During Fall 2015, we created 322 student opportunities and we worked with 23 classes or student groups. Since its inception in Fall 2013, CLL has created 1,218 student opportunities. U of I students working with CLL have done a total of 19,248 hours of community service since the program began.
We work primarily with classes, but we also sometimes work with James Scholars students, who complete a project for the community, and with student groups. For instance, StatCom, a statistics in the community group, wanted to provide pro bono statistical consulting services, but they didn’t really know how to get connected to the community, so they came to us. It’s a really cool partnership, because a lot of nonprofits don’t have the time, manpower, or finances to be able to pay for statistical analysis or data interpretation.
What are a couple of the projects that will be available to English students in the spring?
A lot of the projects involve looking for and applying for grants. As you can imagine, grants are really important for the agencies, and it would also be really beneficial for the students to be able to say they had experience writing grant applications. Another agency asked for help with a lit review. And a local food pantry wants help creating pamphlets of local resources and agencies that people going to the food pantry might benefit from being made aware of.
What kinds of background knowledge or experience do you like students to have?
We want students who are willing to make contact with the agencies and who realize that they might need to email the agencies a couple of times. Students should be good at follow-through.
What are some things that students who have worked with CLL have told you about their experiences?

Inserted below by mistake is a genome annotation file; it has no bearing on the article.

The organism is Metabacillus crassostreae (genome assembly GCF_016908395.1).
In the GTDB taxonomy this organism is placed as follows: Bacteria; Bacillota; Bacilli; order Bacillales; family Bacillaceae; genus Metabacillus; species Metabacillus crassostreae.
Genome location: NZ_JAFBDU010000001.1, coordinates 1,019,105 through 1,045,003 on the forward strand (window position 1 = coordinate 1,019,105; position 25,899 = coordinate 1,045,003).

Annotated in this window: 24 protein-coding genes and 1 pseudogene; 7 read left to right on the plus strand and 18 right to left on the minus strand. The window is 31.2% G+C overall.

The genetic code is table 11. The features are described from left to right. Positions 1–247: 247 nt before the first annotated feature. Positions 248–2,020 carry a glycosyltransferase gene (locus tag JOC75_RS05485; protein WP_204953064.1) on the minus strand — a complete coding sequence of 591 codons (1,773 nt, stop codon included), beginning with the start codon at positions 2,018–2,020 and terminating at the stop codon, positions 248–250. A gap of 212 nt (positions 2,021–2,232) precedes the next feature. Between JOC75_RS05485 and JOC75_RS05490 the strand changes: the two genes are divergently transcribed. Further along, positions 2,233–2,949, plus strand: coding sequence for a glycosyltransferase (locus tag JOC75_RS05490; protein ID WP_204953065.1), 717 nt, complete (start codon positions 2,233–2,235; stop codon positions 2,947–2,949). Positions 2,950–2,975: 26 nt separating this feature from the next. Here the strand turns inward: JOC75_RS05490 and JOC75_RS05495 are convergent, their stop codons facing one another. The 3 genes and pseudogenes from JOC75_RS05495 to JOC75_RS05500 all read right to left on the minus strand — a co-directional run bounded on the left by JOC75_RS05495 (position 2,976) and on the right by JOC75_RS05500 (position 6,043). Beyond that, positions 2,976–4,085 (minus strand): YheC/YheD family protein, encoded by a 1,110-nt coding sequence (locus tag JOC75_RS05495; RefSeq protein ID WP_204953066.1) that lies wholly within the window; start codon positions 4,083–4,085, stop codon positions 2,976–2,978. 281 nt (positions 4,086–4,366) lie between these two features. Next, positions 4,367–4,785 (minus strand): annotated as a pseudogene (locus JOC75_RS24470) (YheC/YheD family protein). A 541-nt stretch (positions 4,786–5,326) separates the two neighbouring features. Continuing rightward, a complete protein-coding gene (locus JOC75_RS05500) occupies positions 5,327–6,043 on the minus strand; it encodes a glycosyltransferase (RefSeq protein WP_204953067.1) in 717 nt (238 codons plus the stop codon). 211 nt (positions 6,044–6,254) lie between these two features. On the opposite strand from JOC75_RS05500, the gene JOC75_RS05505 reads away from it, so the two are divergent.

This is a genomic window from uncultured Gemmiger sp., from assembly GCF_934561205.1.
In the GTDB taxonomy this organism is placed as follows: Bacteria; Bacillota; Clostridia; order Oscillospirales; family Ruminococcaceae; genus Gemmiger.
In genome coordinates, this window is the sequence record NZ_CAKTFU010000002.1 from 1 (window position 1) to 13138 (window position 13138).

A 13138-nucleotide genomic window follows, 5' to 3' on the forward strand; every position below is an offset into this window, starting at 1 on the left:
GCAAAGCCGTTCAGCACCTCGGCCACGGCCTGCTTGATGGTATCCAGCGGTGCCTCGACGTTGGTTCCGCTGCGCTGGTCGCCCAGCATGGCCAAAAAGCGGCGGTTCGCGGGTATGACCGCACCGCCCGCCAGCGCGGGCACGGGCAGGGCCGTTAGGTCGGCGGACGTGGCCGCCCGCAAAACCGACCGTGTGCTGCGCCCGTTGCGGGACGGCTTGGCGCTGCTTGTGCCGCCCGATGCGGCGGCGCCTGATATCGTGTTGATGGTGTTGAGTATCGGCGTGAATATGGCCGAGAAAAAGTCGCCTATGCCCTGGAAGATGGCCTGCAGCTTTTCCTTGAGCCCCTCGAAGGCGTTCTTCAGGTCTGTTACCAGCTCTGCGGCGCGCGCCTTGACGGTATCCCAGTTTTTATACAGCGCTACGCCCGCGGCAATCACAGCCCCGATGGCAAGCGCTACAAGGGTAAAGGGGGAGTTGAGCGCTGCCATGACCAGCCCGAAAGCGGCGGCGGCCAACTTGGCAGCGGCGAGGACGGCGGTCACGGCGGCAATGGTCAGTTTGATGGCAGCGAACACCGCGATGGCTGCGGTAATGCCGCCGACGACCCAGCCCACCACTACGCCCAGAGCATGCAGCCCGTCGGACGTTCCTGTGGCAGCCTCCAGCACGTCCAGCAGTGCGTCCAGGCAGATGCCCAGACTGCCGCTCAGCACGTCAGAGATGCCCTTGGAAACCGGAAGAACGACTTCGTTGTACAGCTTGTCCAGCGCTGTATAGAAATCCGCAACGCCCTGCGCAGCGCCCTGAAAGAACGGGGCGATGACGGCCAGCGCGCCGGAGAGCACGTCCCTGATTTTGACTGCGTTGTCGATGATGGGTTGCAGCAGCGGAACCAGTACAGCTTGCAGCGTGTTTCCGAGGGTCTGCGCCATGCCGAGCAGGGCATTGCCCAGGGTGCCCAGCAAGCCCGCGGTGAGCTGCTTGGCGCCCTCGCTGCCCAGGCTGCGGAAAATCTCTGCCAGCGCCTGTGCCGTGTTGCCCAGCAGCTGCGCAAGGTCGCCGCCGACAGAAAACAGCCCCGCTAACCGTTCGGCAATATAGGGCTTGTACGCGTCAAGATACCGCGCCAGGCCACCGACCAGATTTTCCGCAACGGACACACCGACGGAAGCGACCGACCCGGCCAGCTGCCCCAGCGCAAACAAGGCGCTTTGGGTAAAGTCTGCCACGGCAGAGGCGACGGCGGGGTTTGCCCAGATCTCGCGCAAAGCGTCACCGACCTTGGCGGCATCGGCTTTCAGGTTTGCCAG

A lot of students said they would talk about their CLL experience in a job interview, and the great majority of students who partnered with CLL thought they’d be more marketable as a result of their experience. On end-of-semester satisfaction surveys, students said the following:
- “It added to my professional growth.”
- “It gave me an opportunity to further develop my professional skills.”
- “It gave me real-world professional experiences.”
- “It improved my communication skills with others.”
- “It increased my networking opportunities.”
- “I learned I had really valuable skills to offer to the community that I didn’t realize that I’d had.”
- “Projects can be difficult and they take time, but they’re rewarding and interesting and give us an opportunity to give back to the community”
- “It was actually a lot easier than I thought to connect with the community.”
What can students learn from CLL volunteer projects that they might not in a class or a part-time job?
They get the satisfaction of giving back to the community, which they won’t get in a standard class or in a standard job. It really gives them a sense of fulfillment and ownership.
How much time should interested students plan to commit for these projects?
Typically, students are not expected to work over 25 hours in a semester.
What steps should interested students take to get involved?
Interested students can email the Community Learning Lab at email@example.com and say that they’re from the English Department and are interested in learning more about CLL opportunities. Then I would send them the project descriptions and a link that they could use to sign up for whatever opportunity they’re most interested in. After that, I do an email introduction to connect the students to the agency, and from that point forward, the majority of the communication is between the student and the agency. CLL serves as the matchmaker.
For a complete list of CLL’s community partners, visit http://socialwork.illinois.edu/community-learning-lab-2/.
If you have questions about partnering with CLL or want to get involved, email firstname.lastname@example.org.